By CBS3 Staff

DARBY TOWNSHIP, Pa. (CBS) — A Delaware County fire company accused of making racist remarks during a recorded Zoom call will permanently close. But the Delaware County Black Caucus wants local officials to take more action.

Soon the firehouse will be empty after the company has voluntarily disbanded. Members of the Black Caucus say that’s not enough because the firefighters at the center of these racial allegations could still work at another firehouse. 

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Following a 300-day suspension in February, the Briarcliffe Fire Company will voluntarily disband and cease operations. Members of the fire company are being accused of making racist slurs at the end of a Zoom call. 

The Goodwill Fire Company released to the public those recordings where firefighters are heard calling Black firefighters the n-word and calling them lazy and even joking about Fanta Bility, the 8-year-old killed by police gunfire in Sharon Hill outside of a high school football game.

On Wednesday, Senator Williams said those firefighters who made those offensive remarks should no longer be allowed to serve as public servants.

“It’s not a matter of whether it did happen or didn’t happen, it’s on tape,” Williams said. “Those individuals can be identified and the members of that fire department can either decide, you know, we’re going to say, ‘We don’t want to associate with them anymore. These are the individuals that did it. We didn’t do it. We want to participate.’ Or all of them should serve the consequences of what all of us would.”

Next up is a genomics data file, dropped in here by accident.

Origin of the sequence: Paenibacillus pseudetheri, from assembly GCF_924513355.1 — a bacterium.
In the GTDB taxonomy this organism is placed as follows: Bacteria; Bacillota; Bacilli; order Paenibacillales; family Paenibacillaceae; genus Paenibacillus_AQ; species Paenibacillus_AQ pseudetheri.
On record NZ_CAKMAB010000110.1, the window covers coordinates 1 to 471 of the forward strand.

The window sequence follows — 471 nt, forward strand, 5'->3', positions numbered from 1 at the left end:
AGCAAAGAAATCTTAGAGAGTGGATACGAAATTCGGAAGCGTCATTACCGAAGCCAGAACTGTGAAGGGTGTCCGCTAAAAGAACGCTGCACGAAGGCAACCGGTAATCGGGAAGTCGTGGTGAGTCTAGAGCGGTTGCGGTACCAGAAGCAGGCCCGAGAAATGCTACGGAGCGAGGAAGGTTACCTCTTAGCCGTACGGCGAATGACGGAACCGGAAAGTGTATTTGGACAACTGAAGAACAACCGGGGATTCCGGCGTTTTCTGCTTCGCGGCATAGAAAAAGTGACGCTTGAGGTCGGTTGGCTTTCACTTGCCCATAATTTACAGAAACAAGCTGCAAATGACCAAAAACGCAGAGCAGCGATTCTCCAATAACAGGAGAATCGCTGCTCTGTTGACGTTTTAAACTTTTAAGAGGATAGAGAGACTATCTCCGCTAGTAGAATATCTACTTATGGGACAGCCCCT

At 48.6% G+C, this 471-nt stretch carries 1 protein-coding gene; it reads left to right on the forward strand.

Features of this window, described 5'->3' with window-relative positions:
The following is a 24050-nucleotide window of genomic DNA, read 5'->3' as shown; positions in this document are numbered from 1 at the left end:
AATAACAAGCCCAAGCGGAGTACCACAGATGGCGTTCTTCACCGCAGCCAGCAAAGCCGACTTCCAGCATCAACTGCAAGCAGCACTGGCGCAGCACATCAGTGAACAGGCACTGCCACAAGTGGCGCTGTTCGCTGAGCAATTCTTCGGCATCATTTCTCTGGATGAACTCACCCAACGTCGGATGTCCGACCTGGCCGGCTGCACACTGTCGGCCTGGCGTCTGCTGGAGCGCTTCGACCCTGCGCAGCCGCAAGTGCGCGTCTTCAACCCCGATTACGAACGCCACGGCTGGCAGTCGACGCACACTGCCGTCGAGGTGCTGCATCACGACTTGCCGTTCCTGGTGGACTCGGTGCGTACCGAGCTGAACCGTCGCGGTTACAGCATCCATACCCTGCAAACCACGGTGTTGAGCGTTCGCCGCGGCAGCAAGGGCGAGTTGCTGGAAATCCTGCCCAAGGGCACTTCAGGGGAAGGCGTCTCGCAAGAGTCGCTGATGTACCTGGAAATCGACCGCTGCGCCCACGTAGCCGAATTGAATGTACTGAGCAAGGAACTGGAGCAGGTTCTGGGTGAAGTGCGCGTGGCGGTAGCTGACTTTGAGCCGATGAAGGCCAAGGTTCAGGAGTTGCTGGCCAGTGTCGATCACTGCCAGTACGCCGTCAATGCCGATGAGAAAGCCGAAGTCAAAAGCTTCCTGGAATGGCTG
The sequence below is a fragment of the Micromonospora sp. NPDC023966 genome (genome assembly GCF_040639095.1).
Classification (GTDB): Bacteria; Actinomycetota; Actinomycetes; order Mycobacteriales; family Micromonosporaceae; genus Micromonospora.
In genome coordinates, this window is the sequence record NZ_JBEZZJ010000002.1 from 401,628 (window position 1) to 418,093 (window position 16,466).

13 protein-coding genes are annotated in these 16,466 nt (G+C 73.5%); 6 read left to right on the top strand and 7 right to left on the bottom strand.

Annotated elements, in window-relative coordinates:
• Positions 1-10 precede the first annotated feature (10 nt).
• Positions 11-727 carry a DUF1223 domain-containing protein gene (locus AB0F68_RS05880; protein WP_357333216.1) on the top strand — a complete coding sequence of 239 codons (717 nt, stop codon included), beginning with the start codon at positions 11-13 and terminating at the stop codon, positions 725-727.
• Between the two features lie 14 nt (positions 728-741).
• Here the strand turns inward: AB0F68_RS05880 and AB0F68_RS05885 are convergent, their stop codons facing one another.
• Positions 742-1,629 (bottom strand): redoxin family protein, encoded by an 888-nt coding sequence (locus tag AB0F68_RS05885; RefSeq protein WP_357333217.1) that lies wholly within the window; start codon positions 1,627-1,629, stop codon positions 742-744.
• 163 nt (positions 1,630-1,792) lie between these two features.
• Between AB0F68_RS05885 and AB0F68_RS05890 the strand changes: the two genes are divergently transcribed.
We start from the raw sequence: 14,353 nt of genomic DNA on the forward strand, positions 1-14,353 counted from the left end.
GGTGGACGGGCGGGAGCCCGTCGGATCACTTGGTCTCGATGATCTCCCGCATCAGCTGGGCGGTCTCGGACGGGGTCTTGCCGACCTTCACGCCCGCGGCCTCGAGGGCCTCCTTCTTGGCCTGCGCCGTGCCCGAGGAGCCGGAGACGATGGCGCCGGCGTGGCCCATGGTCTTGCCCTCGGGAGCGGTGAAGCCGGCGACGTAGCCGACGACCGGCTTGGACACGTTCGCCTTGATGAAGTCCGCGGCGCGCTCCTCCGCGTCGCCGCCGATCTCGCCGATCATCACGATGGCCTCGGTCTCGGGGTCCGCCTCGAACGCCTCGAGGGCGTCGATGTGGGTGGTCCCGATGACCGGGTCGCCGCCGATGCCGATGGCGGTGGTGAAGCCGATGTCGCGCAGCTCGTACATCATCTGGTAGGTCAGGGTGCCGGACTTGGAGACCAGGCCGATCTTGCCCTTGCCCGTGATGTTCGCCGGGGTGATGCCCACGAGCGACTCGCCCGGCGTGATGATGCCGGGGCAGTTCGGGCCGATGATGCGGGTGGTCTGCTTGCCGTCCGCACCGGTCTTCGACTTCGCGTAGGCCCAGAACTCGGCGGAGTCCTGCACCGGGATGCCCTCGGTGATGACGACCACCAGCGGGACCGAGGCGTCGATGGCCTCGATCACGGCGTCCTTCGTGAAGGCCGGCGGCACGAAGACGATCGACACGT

At the meeting, residents shared their feelings.

“There’s bad apples there,” one man said. “But I was always raised that if you had a barrel of apples and there was one bad apple in there, you didn’t throw them all away.”

That said, for the many residents living right by Briarcliffe, its disbanding has raised fears of lengthy, life-risking emergency response times.

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“I live at 641 Beach and the Briarcliffe Fire Company is just up the streets from my house,” one woman said. “A couple of times they’ve had to come for my mother-in-law and they were there in like minutes. What’s going to happen if something happens to me and my family getting to me on time, especially with a heart attack?”  

Others still addressed the attendance and passion shared at the meeting.

“I wish there was this amount of outrage when this audio first came out, to know that public servants felt this way about not only their residents but one of the chiefs of Darby Township,” a resident said.

Williams made an appeal to everyone’s better angels.

“I want us to leave here tonight understanding what we all believe to be true about this township. It’s a lot further along than it used to be when I was a kid. And that we have an example we can set for other people,” Williams said.

What’s next? The borough council says they’re working to ensure all residents receive timely emergency service as needed.

As for punitive measures against those who made the offensive comments to cause this firestorm, we’ll have to wait and see.

Back at the start of these allegations, Eyewitness News reached out to Briarcliffe Fire Company for a response but did not hear back.

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CBS3’s Wakisha Bailey and Siafa Lewis contributed to this story.